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Issue 586 - Helping Others is A Great Personal Goal (Harriet Tubman)

Woodens Wisdom
Wooden's Wisdom - Volume 12 Issue 586
Craig Impelman Speaking |  Championship Coaches |  Champion's Leadership Library Login

 

HELPING OTHERS IS A GREAT PERSONAL GOAL (HARRIET TUBMAN)

 
 
Harriet Tubman (1822 - 1913) is an extraordinary American hero. Harriet was born into slavery. In 1849 she escaped from slavery in Maryland using the network known as the Underground Railroad. This informal system was composed of free and enslaved black people, white abolitionists, and other activists. The journey of nearly 90 miles to freedom by foot would have taken between five days and three weeks.
 
Tubman had to travel by night, guided by the North Star and try to avoid slave catchers eager to collect rewards for fugitive slaves. She crossed into freedom in Pennsylvania with a feeling of relief and awe, and recalled the experience years later:
 
"When I found I had crossed that line, I looked at my hands to see if I was the same person. There was such a glory over everything; the sun came like gold through the trees, and over the fields, and I felt like I was in Heaven."
 
After reaching Philadelphia, Tubman thought of her family. "I was a stranger in a strange land," she said later. "My father, my mother, my brothers, and sisters, and friends were [in Maryland]. But I was free, and they should be free." She worked odd jobs in Philadelphia for six months at a time to save the money needed to finance her return trips to rescue others.
 
Over 11 years, risking her life each time and with a cash reward posted for her capture, Tubman returned repeatedly to the Eastern Shore of Maryland, rescuing some 70 slaves in about 13 expeditions, including some of her family members but primarily rescuing people she didn’t know. She also provided specific instructions to 50 to 60 additional fugitives who escaped to the north. Because of her efforts, she was nicknamed "Moses".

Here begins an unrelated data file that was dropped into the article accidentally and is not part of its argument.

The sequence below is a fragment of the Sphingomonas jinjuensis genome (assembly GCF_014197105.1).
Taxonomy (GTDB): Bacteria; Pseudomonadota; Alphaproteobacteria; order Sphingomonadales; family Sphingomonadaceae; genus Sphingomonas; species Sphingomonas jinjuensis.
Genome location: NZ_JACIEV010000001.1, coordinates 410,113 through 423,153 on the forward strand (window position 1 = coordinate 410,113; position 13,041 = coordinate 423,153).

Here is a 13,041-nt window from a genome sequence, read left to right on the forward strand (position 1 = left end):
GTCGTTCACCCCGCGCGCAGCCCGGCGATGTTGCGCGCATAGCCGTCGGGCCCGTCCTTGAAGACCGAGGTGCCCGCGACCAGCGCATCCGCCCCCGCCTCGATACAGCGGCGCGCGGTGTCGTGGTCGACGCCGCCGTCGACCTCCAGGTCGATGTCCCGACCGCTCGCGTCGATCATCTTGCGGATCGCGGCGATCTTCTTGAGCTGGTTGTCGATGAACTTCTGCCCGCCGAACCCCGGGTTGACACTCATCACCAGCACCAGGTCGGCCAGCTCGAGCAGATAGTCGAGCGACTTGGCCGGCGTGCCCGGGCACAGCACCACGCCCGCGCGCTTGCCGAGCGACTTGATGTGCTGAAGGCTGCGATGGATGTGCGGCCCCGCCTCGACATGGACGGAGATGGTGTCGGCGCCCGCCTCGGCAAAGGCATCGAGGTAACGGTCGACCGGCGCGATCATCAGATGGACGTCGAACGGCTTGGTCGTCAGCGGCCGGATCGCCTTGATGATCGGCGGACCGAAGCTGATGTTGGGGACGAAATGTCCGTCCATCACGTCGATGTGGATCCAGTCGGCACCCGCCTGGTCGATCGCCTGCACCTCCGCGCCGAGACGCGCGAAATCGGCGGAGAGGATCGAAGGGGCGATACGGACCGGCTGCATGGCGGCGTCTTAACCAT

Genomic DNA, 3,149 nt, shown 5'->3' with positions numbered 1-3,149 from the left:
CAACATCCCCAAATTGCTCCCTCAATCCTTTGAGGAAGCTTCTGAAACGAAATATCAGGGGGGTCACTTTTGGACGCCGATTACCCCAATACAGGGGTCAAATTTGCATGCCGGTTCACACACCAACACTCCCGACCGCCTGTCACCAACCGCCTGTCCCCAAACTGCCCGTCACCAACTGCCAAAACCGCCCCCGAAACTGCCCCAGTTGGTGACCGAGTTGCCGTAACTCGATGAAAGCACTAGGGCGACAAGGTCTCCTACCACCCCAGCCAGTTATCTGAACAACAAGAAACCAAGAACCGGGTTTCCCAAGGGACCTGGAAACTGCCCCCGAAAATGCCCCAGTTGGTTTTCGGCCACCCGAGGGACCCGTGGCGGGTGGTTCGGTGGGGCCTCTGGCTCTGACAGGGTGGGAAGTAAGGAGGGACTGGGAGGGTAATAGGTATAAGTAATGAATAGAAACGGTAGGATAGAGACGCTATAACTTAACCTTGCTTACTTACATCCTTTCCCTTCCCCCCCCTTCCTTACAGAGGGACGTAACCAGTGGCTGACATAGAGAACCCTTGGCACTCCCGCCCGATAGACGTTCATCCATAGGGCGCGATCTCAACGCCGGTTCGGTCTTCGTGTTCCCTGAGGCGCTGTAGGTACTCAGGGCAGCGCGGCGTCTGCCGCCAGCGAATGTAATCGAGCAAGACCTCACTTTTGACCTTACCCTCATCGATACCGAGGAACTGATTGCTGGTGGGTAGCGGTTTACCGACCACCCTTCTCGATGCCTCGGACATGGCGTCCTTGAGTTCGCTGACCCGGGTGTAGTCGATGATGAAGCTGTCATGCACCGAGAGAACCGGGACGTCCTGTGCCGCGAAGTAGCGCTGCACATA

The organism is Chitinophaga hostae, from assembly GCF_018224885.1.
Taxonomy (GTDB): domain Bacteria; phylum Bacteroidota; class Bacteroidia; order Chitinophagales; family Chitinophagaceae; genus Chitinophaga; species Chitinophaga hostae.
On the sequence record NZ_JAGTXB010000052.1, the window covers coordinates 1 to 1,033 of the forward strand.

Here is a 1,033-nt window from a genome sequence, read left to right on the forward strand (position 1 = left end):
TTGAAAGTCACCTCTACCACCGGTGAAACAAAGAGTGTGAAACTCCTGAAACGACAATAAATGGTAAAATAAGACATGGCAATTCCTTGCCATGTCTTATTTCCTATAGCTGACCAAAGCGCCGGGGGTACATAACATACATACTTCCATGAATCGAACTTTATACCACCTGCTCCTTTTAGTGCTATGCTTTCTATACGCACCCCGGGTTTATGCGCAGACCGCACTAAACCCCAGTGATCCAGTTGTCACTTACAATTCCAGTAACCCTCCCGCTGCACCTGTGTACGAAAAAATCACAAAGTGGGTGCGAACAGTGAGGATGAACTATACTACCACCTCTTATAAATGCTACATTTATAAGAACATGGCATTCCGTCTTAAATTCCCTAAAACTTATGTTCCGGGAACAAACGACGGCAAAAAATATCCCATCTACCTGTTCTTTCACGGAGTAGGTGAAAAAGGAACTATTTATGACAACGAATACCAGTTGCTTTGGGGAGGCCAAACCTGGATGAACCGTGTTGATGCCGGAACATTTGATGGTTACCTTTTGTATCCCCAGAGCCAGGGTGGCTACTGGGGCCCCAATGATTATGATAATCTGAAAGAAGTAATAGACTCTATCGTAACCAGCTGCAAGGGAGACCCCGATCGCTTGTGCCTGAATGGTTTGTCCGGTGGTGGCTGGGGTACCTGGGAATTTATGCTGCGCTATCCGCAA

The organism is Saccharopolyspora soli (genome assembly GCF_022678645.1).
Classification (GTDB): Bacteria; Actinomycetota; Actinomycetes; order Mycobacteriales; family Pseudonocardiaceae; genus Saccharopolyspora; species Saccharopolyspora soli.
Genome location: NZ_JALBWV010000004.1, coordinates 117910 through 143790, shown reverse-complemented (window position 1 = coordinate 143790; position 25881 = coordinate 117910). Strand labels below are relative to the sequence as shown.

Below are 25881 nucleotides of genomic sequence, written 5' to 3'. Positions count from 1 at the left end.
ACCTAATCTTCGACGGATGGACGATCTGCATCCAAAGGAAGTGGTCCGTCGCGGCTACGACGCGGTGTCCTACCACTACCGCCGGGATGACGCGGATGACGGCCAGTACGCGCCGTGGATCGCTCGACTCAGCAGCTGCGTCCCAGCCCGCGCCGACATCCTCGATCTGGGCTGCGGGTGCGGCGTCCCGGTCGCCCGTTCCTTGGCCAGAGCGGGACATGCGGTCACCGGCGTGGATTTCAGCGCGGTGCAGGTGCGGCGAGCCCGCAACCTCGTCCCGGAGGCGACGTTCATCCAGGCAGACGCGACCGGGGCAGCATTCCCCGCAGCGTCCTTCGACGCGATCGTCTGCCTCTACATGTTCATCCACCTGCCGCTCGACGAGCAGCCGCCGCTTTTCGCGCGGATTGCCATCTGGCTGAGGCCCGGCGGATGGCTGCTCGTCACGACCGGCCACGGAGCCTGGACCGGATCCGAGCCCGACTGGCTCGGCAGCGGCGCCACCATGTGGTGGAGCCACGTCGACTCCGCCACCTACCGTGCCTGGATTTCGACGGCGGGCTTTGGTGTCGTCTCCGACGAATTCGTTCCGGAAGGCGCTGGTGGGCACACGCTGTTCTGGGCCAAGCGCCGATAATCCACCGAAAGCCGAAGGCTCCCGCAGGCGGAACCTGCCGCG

When Harriet Tubman arrived in Philadelphia, she had achieved the personal goal of getting her freedom. But rather than just staying in Philadelphia and building a comfortable life for herself she chose to pursue a different type of "Personal Goal": Helping Others.
 
What’s on your personal goal list?
 
 
 

Yours in Coaching,
 
 
Craig Impelman
 
 
 
 


 

 

 

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Application Exercise

COACH'S FAVORITE POETRY AND PROSE

 

I Follow A Famous Father

I follow a famous father,
His honor is mine to wear;
He gave me a name that was free from shame,
A name he was proud to bear.
He lived in the morning sunlight,
And marched in the ranks of right.
He was always true to the best he knew
And the shield that he wore was bright.

I follow a famous father,
And never a day goes by
But I feel that he looks down to me
To carry his standard high.
He stood to the sternest trials
As only a brave man can;
Though the way be long, I must never wrong
The name of so good a man.

I follow a famous father,
Not known to the printed page,
Nor written down in the world's renown
As a prince of his little age.
But never a stain attached to him
And never he stooped to shame;
He was bold and brave and to me he gave
The pride of an honest name.

I follow a famous father,
And him I must keep in mind;
Though his form is gone, I must carry on
The name that he left behind.
It was mine on the day he gave it,
It shone as a monarch's crown,
And as fair to see as it came to me
It must be when I pass it down.

Edgar Albert Guest (1881-1959)

 

 

 

 

 

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